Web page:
So the Bruins finally make the cover of the sports pages by Jumbo Joe Thornton. I, who was stupid enough to draft Thornton in the first round of my NHL Fantasy League, can finally exhale as I no longer will be cursing while I watch highlights of Thornton NOT stepping up when the game is on the line. Joe has all the skills, all the size, and all the tools to be a special (i.e.: Mark Messier, Sidney Crosby, Mario Lemieux, etc) player in the league. Instead, Joe prefers to skate around behind he net, hang out around the blue line, and otherwise do everything except become the next Cam Neely.

In a way, that was the biggest problem with Joe. He was not Cam Neely, nor was he Phil Esposito. Joe was never mixing it up in front of the net and slamming in a rebound to give the team that desperately needed goal. Where was Joe when the team needed him most? Invisible. Thornton, in the eye of the public, had finally got to where everyone thought he had was ready to go when he had his break-out season in 02-03 after five middling pro seasons. Of course, he promptly followed it up by totally disappearing in the playoffs as the Bruins got wiped out in the first round. In 03-04 his numbers dropped off significantly, and in this season, although the numbers were there, the maddening inconsistency remained.

Though I am not overwhelmed by the players the Bruins received back for Joe, really, it is the going rate. I equate it to a team trading out of the first round of the draft in the NFL. Sure we gave up the first round pick, but we got two second round picks and a number fourth round pick. None of the three (Brad Stuart, the defenseman; Marco Sturm, the left wing; or Wayne Primeau [no, not Keith], the center) are as talented offensively as Thornton. In 03-04 and again this season, their combined stats are close to Thornton’s total stats: Joe has 9 goals and 24 assists this year; the trio has 11 goals and 23 assists combined. In 03-04 Joe had 23 goals and 50 assists; the trio had 39 goals and 70 assists.

The trade serves two purposes: It sends a clear message to EVERYONE on the team that they are all playing for a job right now; furthermore, it gets rid of the albatross contract and continued sad puppy attitude Joe Thornton brought to the team and allows for them to bring in some parts to help make the whole stronger. If Patrice Bergeron kicks his game up a notch as the number one center, and if the trio brings improved defense (Stuart), second-line scoring (Sturm), and grit on the checking line (Primeau), then the trade is good for the Bruins.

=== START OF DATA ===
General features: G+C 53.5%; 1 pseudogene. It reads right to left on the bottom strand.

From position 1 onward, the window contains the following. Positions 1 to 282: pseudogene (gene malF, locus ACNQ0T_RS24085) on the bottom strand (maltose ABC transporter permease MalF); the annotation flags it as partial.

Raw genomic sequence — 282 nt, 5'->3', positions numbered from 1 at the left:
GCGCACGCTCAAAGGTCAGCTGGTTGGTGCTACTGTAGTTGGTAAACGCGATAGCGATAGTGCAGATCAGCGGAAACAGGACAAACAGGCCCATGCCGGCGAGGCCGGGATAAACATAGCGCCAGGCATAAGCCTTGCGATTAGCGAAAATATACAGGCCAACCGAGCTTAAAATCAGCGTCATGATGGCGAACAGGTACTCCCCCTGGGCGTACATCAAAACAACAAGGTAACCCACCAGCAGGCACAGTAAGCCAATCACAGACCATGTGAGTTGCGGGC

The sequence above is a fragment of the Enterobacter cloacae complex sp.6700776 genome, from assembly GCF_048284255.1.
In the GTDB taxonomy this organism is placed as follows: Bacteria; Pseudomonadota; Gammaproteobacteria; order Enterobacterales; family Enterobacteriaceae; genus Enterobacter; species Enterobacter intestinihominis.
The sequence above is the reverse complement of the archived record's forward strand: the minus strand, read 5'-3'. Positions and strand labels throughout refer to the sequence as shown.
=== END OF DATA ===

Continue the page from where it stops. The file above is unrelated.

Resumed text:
Make no mistake, Joe had to go. I was waiting all year for this trade, and am glad the Bruins had the guts to gut the team.

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I am far from off the bandwagon, but I am really getting concerned about the Patriots this season. Yes, I have been concerned along with everyone else since the rocky start and the injuries that have piled up at a staggering pace. However, there is a shining light at the end of the tunnel: The Jets, The Dolphins, and The Bills. New England not getting a home playoff game in the first round would be akin to the Colts losing to the Texans: it is possible, but it sure is not likely!

Here is a quick breakdown regarding the offensive and defensive breakdowns:

Bill Belichick, Head Coach: Has he spent too much time mentoring the offense? Should he hand the reigns to Dante Scarnecchia and Josh McDaniels as co-offensive coordinators and concentrate on helping freshman defensive coordinator and former boy wonder Eric Mangini put together a defensive plan that calls for something other than slow developing blitzes and playing cornerbacks fifteen yards off the line of scrimmage? Replacing Charlie Weis and Romeo Crennel was not supposed to be easy, but I never thought it would be this difficult.

Tom Brady, Quarterback: Forget about last week against the Chiefs. Brady has one of those games every year: 2001 versus the Broncos where he threw four picks; 200 versus the Jets where he frittered away the chance for a the playoffs; 2003 versus Buffalo on the opening game of the season & where he failed in the fourth quarter against the Redskins; and 2004 against the Dolphins on Monday night. This year, he was due to have one bad game, and he unfortunately had it against the Chiefs and their improved defense. Nine times out of ten, Brady would have done enough to beat the Chiefs despite the porous defense. Heck, just ask the Steelers about how Brady single-handedly wore them down earlier this season. Brady is not the problem, in fact, he is the saving grace.

Corey Dillon, Running Back: A wise man from New Jersey named Duane once said that if you are not playing you are dead to the coach. Until he gets back on the field, Dillon is not too old, he is non-existant. A healthy Corey Dillon gives the Patriots a chance to win on the road in January.

Deion Branch, Wide Receiver: Not that I am picking on the reigning Super Bowl MVP, but was I wrong to think THIS was the year for 90 receptions, 1350 yards, and 10 touchdowns?

Nick Kazcur/Logan Mankins, Offensive Left Tackle/Offensive Left Guard: Sure, they should be learning on the bench, but this is the NFL and it is December. There are no more rookies.

Ty Warren/Jarvis Green/Richard Seymour/Vince Wilfork, Defensive Line: There is a player on the other team who has the football. Try tackling this player, be it the running back or the quarterback.

Rosie Colvin/Willie McGinest, Outlide Linebackers: Getting blocked out of the picture by fullbacks and tight ends on running plays is not pretty to watch. Nor is seeing the two of you arrive at the QB after he has already thrown the ball downfield. Time to pick up the pace.


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We really did trade for Josh Beckett. This was not a dream. Please stop pinching self.

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